The formation of the Chicago Police Department didn’t happen overnight.  Even the very idea of police, the armed wing of the government, had to develop over time.  Yet, it is instructive that the foundation of a local police department  happened before Chicago was officially incorporated as a city.


This city has, literally, never existed without the cops.


We launch the Chicago Police & Militarization History timeline acknowledging this fact yet also knowing that safety beyond police also has a long history in our communities.  The police have a legacy of targeting and attempting to control different populations in Chicago deemed undesirable.  Communities have a legacy of resisting this injustice.  We hope this project can build understanding of how colonization, social inequality, racism, militarism, and the violent yet bureaucratic churn of “law and order” connect. This intersection of political, economic, and cultural forces  created and still justify the actions of the Chicago Police today.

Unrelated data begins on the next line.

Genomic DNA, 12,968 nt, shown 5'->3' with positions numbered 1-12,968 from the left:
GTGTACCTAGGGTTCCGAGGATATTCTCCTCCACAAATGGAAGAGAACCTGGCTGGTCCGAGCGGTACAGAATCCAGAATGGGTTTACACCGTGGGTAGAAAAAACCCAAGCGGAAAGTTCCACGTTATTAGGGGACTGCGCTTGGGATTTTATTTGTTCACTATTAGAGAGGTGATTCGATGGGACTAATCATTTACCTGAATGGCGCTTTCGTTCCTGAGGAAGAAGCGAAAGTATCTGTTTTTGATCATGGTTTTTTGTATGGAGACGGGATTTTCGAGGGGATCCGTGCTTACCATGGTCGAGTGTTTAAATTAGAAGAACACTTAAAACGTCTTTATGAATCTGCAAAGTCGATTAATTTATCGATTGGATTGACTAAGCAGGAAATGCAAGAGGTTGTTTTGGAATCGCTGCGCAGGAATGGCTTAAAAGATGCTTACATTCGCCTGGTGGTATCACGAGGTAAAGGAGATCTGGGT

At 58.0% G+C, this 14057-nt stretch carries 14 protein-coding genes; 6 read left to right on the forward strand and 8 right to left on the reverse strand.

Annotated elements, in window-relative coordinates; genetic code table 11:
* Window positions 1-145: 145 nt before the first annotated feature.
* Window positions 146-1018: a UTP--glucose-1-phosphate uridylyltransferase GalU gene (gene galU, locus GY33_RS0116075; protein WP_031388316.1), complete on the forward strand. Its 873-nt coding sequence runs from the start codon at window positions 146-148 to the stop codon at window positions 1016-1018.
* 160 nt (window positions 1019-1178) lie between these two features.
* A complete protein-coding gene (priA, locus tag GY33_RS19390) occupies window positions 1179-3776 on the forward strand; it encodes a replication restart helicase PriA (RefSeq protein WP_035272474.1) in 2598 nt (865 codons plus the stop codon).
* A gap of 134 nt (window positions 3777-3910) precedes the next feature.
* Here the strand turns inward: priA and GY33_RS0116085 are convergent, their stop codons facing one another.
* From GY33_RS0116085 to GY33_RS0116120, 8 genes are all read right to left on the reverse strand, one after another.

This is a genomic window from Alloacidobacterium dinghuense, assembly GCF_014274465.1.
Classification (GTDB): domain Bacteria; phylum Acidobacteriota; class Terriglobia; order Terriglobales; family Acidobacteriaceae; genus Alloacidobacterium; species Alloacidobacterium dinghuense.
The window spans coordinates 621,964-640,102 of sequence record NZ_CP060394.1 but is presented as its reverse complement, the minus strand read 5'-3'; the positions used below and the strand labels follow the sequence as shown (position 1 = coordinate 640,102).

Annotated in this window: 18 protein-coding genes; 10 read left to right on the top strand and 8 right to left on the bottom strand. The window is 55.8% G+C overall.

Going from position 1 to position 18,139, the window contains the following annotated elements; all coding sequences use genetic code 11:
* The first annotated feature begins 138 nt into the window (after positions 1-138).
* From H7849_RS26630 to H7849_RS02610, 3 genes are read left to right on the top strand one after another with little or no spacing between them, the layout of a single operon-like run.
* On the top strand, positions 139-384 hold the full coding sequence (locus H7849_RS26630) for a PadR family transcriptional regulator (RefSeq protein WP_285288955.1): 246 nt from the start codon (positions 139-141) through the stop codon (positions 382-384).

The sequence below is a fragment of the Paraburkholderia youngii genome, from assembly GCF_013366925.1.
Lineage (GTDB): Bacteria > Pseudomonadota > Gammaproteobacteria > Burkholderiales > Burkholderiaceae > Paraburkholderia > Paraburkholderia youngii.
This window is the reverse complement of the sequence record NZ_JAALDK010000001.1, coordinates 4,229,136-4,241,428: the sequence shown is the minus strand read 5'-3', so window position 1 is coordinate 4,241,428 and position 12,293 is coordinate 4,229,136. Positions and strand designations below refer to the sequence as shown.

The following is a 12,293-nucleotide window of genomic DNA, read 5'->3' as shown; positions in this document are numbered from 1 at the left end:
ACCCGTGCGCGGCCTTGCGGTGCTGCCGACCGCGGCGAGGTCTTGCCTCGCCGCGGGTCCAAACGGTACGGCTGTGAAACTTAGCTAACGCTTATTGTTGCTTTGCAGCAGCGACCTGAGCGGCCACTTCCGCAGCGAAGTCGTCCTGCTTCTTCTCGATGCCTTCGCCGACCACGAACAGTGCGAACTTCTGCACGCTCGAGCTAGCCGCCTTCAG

1966 riot. From Humboldt Park Portal.

In early June of 1966 police shot a young Puerto Rican man named Cruz Arcelis.  In response, the Division Street Riots in Humboldt Park occured. By June 15, 16 people were hospitalized after being brutally beaten by the cops and 49 were arrested. Simon Gomez wrote a song in the Jibaro style about the uprising called, “Los Motines de Chicago,” which was enormously popular. It was banned from being aired and sold in Chicago. The FBI actually removed it from record stores and threatened radio stations that intended to play it. Learn more about Chicago police history here.